Hurricane Andrew (1993).  Andrew was the first named storm and only major hurricane of the otherwise inactive 1992 Atlantic hurricane season. Hurricane Andrew was the final and third most powerful of three Category 5 hurricanes to make landfall in the United States during the 20th century, after the Labor Day Hurricane of 1935 and Hurricane Camille in 1969.  The initial response was slowed due to poor damage assessment and incompatible systems.

Northridge Earthquake (1994).  This M6.7 earthquake lasted 20 seconds.  Major damage occurred to 11 area hospitals.  The damage made FEMA unable to assess the damage prior to distributing assistance.  Seventy-two deaths were attributed to the earthquake, with over 9,000 injured. In addition, the earthquake caused an estimated $20 billion in damage, making it one of the costliest natural disasters in U.S. history.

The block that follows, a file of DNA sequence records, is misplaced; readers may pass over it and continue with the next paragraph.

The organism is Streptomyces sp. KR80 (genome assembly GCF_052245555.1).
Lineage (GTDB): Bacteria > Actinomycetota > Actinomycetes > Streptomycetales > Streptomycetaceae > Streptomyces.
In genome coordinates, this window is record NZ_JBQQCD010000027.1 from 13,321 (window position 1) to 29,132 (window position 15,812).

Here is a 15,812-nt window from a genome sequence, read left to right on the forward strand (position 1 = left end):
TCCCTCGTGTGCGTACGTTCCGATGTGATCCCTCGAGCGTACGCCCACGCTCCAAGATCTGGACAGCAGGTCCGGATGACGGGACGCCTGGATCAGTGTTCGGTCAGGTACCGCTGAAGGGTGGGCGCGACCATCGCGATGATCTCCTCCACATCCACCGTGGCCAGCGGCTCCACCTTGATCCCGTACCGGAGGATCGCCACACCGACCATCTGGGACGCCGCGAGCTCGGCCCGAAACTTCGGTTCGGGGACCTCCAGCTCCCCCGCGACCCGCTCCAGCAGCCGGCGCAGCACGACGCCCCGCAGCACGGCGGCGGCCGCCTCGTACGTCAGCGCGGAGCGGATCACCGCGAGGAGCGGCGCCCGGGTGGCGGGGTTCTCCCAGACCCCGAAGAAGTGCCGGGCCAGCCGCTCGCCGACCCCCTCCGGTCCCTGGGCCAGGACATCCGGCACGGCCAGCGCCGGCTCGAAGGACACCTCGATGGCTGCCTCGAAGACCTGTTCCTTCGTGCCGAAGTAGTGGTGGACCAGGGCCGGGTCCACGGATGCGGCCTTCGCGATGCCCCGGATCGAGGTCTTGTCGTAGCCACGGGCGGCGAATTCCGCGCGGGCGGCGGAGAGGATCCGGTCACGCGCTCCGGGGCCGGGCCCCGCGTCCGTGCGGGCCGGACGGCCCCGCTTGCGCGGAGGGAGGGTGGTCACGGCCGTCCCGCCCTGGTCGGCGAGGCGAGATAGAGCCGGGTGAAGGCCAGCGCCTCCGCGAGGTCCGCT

Izmit, Turkey Earthquake (1999).  This M7.6 earthquake struck in the overnight hours and lasted 37 seconds.  It killed around 17,000 people and left half a million people homeless.  The Mayor did not receive a damage report until 34 hours after the earthquake.  Some 70 percent of buildings in Turkey are unlicensed, meaning they did not get approval on their building code.  In this situation, the governmental unit that established the codes was separate from the unit that enforced the codes.  The politics between the two units caused the codes to not be enforced.

Sept 11 attacks (2001).  The numerous intelligence failures and response challenges during these three events are well documented.